Many enterprising authors, motivational speakers and mega church preachers use positive-thinking to attract followers. The masses love deception. Fanciful thinking fills arenas, sells books (t-shirts, coffee mugs, etc..), motivates employees, and creates hope. But positive-thinking, the fanatical kind, ignores reality, by providing an escape from the fret of working through the snags and hitches of existence. In healthy doses (moderated by reality), positive-thinking motivates; but with too much, we chase unrealistic, unachievable dreams.
A fundamental requirement for dream fulfillment is that the desire is achievable. To achieve, we must know the effective steps to take on the path to fulfillment. When positive-thinking interrupts the natural path to success, it’s off course.
"The greatest glory in living lies not in never falling, but in rising every time we fall."
Ralph Waldo Emerson
When we believe success is guaranteed, we often take our foot off the accelerator; the unplanned obstacles, we conveniently ignored, then overwhelm and discourage. Notable changes to our lives require work, patience and skillful efforts—a positive attitude may help. The process of change stimulates discomforts—fears, vulnerabilities, shame.
Change frightens us when we move from the well-worn paths, and act in new and difficult ways. The belief we must bask in positive feelings, at all costs, prompts rejection of opportunities to change that require significant work and pain.
Bad things happen—not just to those with negative thoughts. We suffer losses, failures, and eventually death no matter what our attitude is. We can be comforted by modern philosophy but while embracing acceptance, awareness, and the ‘power of now,’ we mustn’t ignore the tragedies of human existence; tragedy is integral to existence. Denial of reality doesn’t banish bad things—they still exist.
We will experience despair; we occur losses in an impermanent, unpredictable world—the world we live in. But the strength of the human spirit expresses resiliency. Somehow, we face demanding and dire circumstances —not always gracefully—and emerge victorious. Through struggles, we discover remarkable recuperative powers. We don’t need to happily welcome unplanned disease, loss or failure but when challenged, we emerge victorious.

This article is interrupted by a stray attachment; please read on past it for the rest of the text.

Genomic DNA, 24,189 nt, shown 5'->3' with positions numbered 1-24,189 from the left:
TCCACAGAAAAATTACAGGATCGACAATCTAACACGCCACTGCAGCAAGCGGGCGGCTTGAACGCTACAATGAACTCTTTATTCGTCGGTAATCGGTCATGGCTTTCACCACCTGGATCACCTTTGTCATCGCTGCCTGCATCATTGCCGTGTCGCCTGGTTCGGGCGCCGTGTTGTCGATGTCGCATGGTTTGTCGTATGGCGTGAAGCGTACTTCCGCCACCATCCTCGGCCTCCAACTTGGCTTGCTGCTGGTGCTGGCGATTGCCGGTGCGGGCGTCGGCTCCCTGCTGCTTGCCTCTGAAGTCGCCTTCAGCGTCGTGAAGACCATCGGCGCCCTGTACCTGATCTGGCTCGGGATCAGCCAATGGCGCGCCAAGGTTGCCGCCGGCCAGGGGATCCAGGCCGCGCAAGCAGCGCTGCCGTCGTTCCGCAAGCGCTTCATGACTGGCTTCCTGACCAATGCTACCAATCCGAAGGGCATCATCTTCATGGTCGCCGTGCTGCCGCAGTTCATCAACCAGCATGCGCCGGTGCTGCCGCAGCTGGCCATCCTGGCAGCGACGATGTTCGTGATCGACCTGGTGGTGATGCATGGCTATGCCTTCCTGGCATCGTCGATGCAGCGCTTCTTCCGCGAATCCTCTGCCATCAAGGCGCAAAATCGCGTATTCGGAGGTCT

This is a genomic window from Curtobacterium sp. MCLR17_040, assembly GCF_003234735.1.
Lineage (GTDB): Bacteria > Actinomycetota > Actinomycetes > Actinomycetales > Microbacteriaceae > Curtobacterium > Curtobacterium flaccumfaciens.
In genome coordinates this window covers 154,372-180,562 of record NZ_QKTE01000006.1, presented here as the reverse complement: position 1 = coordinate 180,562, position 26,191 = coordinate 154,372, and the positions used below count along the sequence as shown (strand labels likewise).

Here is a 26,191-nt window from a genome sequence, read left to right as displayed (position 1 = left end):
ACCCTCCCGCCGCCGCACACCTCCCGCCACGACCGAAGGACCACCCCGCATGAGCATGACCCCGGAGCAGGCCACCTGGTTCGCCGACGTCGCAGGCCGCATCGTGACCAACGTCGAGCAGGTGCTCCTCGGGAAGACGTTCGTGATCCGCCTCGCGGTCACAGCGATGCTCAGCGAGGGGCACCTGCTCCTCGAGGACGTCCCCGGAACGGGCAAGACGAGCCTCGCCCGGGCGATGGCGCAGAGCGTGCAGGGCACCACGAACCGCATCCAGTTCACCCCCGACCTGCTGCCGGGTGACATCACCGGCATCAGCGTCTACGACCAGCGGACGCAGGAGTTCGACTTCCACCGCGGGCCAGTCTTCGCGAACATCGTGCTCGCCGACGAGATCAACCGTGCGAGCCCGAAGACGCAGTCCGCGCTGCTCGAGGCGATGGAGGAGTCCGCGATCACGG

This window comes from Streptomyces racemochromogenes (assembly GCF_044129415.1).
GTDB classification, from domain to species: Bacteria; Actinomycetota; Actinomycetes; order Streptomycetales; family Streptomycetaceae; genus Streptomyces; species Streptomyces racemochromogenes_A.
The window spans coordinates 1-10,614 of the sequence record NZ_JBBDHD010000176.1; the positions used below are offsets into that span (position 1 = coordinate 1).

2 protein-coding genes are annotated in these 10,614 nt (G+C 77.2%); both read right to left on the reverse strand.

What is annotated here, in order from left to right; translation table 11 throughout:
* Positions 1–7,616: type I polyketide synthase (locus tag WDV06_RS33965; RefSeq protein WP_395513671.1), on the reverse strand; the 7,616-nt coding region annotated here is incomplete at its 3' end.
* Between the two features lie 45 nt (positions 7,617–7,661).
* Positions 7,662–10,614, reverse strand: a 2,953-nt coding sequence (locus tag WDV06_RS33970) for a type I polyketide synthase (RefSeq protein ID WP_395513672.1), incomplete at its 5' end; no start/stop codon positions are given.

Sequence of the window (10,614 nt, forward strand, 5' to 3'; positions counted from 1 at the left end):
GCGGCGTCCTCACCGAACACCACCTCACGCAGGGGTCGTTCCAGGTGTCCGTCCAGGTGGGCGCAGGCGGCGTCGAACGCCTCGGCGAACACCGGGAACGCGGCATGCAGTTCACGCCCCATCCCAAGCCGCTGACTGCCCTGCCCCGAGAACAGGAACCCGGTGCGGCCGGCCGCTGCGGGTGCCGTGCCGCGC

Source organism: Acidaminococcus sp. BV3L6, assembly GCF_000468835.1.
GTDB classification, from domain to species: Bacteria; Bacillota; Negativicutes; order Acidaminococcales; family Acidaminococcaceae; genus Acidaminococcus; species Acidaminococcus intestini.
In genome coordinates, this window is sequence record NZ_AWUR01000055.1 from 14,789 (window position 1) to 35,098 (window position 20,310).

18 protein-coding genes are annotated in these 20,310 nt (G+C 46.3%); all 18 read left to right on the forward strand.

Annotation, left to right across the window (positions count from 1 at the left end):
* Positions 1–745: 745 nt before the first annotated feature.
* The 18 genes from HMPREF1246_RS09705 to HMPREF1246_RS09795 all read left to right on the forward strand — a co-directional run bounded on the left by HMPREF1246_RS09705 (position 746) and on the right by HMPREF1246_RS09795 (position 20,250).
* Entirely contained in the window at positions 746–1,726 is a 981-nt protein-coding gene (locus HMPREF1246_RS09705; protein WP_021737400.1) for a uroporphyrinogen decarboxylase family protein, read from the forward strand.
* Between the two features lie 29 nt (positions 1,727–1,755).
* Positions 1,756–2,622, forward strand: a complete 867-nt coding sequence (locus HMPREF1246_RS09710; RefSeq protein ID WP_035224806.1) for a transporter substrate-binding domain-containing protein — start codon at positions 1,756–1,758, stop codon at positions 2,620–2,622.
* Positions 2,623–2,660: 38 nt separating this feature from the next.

When we struggle, the demands distract our resolve, diverting our focus from intended purposes, but we strengthen character through resistance, creating a solid foundation. The occasional solemn thoughts of humanity do not need fixing. We may entertain a negative thought or experiencing discomfort during times of struggle; the discomfort reveals our humanity.
"Failure is the condiment that gives success its flavor."
The difficulty and the associated emotions provide nutrients for growth. Once the ashes of destruction settle, a flourishing life utilizes the ashes of sorrows for wisdom to better pursue intentions with purposeful action. Inner-struggles temporarily immobilize; that’s okay. Heal first, and then move forward. From the ashes of tragedy, the soil becomes rich. In due time, new seedlings break through the sorrow of tragedy, and grow with new purpose, hope, and wisdom.
Here in the normal, we find the great. While no amount of learning can save us from displeasure, we can work through the troubles, and arrive somewhere a little better. We can think positive thoughts, have an optimistic approach to life, but this doesn’t have to dismiss reality. Here in reality we find the real richness of living.